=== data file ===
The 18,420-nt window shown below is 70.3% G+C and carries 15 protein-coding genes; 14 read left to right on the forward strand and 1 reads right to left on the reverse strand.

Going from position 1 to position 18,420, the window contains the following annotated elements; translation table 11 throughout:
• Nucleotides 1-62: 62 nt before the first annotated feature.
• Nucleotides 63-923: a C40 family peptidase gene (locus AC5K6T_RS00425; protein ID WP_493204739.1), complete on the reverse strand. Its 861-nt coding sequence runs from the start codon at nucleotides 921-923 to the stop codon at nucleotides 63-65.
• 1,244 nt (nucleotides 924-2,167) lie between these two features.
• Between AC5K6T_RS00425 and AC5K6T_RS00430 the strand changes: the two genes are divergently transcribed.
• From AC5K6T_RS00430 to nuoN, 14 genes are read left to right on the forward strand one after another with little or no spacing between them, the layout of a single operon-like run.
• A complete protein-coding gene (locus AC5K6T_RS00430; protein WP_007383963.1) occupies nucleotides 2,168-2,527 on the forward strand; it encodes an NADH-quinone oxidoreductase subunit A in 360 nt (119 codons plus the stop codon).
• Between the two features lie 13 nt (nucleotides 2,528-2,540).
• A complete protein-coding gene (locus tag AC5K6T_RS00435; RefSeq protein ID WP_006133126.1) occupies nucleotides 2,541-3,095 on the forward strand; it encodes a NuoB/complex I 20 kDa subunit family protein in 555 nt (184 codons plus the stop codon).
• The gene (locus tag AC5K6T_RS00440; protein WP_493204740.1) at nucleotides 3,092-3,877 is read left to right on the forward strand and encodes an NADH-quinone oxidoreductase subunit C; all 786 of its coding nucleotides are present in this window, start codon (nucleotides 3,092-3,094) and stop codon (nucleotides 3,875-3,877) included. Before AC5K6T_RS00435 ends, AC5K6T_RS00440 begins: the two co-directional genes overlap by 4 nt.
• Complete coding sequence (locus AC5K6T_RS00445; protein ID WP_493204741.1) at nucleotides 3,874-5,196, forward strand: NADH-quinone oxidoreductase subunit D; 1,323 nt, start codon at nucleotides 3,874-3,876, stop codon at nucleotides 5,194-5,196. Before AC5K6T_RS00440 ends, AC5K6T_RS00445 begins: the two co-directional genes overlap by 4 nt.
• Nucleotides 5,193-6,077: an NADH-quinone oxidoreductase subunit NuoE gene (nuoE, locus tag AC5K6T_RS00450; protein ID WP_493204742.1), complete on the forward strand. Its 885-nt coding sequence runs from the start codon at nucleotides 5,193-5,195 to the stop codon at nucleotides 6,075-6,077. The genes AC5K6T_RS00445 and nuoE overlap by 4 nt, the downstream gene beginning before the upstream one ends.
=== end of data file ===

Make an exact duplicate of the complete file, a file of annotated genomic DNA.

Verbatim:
The 18,420-nt window shown below is 70.3% G+C and carries 15 protein-coding genes; 14 read left to right on the forward strand and 1 reads right to left on the reverse strand.

Going from position 1 to position 18,420, the window contains the following annotated elements; translation table 11 throughout:
• Nucleotides 1-62: 62 nt before the first annotated feature.
• Nucleotides 63-923: a C40 family peptidase gene (locus AC5K6T_RS00425; protein ID WP_493204739.1), complete on the reverse strand. Its 861-nt coding sequence runs from the start codon at nucleotides 921-923 to the stop codon at nucleotides 63-65.
• 1,244 nt (nucleotides 924-2,167) lie between these two features.
• Between AC5K6T_RS00425 and AC5K6T_RS00430 the strand changes: the two genes are divergently transcribed.
• From AC5K6T_RS00430 to nuoN, 14 genes are read left to right on the forward strand one after another with little or no spacing between them, the layout of a single operon-like run.
• A complete protein-coding gene (locus AC5K6T_RS00430; protein WP_007383963.1) occupies nucleotides 2,168-2,527 on the forward strand; it encodes an NADH-quinone oxidoreductase subunit A in 360 nt (119 codons plus the stop codon).
• Between the two features lie 13 nt (nucleotides 2,528-2,540).
• A complete protein-coding gene (locus tag AC5K6T_RS00435; RefSeq protein ID WP_006133126.1) occupies nucleotides 2,541-3,095 on the forward strand; it encodes a NuoB/complex I 20 kDa subunit family protein in 555 nt (184 codons plus the stop codon).
• The gene (locus tag AC5K6T_RS00440; protein WP_493204740.1) at nucleotides 3,092-3,877 is read left to right on the forward strand and encodes an NADH-quinone oxidoreductase subunit C; all 786 of its coding nucleotides are present in this window, start codon (nucleotides 3,092-3,094) and stop codon (nucleotides 3,875-3,877) included. Before AC5K6T_RS00435 ends, AC5K6T_RS00440 begins: the two co-directional genes overlap by 4 nt.
• Complete coding sequence (locus AC5K6T_RS00445; protein ID WP_493204741.1) at nucleotides 3,874-5,196, forward strand: NADH-quinone oxidoreductase subunit D; 1,323 nt, start codon at nucleotides 3,874-3,876, stop codon at nucleotides 5,194-5,196. Before AC5K6T_RS00440 ends, AC5K6T_RS00445 begins: the two co-directional genes overlap by 4 nt.
• Nucleotides 5,193-6,077: an NADH-quinone oxidoreductase subunit NuoE gene (nuoE, locus tag AC5K6T_RS00450; protein ID WP_493204742.1), complete on the forward strand. Its 885-nt coding sequence runs from the start codon at nucleotides 5,193-5,195 to the stop codon at nucleotides 6,075-6,077. The genes AC5K6T_RS00445 and nuoE overlap by 4 nt, the downstream gene beginning before the upstream one ends.